Antarctic survey finds diversity of life under the ice

The icy cold waters of the Southern Ocean are not a place you would expect to find a variety of aquatic species living and thriving, but that is exactly what a team of scientists discovered recently while conducting an underwater survey of the Antarctic. The expedition, which was a joint effort by Oxford University, the University of South Hampton, and the British Antarctic Survey, sent a Remotely Operated Vehicle (ROV) under the ice for the first time, where it made some astounding discoveries.

Researchers piloted the ROV under Antarctica’s East Scotia Ridge to plumb the depths of the Southern Ocean, where they found a large number of hydrothermal vents. Those vents are actually cracks in the surface of the Earth through which heated water is released into the sea. In some instances, the temperature of that water can exceed 700 degrees Fahrenheit, which makes it possible for a number of unique animal species to survive in a part of the world that is usually inhospitable to most creatures.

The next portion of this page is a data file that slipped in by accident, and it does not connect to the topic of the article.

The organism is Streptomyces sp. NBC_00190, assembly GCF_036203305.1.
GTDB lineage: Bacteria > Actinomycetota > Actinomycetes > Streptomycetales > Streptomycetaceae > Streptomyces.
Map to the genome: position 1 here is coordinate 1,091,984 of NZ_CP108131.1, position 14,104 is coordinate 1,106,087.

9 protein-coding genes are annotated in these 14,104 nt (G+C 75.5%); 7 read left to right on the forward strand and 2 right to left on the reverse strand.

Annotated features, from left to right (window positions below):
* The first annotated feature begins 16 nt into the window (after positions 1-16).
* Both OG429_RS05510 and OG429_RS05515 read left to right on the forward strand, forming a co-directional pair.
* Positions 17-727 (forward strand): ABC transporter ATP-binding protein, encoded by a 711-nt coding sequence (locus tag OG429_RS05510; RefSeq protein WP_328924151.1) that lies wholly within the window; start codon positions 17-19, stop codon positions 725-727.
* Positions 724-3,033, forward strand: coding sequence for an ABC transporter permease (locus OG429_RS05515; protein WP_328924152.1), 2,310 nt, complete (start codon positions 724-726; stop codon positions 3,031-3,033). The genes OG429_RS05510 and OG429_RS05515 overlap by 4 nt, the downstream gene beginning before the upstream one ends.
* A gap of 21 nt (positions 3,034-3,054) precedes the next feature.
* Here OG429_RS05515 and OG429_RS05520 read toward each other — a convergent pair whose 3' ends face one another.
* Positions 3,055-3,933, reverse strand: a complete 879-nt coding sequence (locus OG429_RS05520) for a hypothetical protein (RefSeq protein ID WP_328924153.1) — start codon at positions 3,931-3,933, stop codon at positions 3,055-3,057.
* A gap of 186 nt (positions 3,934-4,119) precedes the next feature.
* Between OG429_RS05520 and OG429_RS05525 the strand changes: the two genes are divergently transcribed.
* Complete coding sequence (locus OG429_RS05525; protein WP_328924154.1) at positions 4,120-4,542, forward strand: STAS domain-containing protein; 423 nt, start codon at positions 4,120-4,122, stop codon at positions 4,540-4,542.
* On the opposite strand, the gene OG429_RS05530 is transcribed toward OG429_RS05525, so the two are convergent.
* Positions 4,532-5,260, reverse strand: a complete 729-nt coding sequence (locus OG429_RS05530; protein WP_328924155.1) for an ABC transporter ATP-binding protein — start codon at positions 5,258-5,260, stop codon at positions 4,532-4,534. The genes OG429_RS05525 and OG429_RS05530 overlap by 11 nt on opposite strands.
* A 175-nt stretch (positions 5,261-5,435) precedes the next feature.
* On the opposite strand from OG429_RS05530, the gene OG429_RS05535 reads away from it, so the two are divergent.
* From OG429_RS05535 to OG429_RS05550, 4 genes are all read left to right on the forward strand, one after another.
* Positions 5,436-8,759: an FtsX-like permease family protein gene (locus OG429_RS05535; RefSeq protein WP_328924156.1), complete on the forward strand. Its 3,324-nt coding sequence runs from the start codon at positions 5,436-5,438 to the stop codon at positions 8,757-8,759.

Among the discoveries were a new species of yeti crabs that congregate in large numbers along the vents. In some extreme cases, there were as many as 600 of the crabs within a single square meter of space. Patrolling the periphery of these vast colonies was a never-before-seen species of starfish, with seven points no less, that preyed upon the crabs. An as yet unidentified pale octopus was also spotted along the ocean floor, as were a variety of new barnacle and sea anemone species as well.

These latest discoveries underscore just how much we still have to learn about the Earth’s oceans, where it seems life continually finds a way to prosper, despite some very challenging conditions. Reading about these creatures makes me wonder what else is still out there, waiting for us to discover it.

[Photo credit: British Antarctic Survey]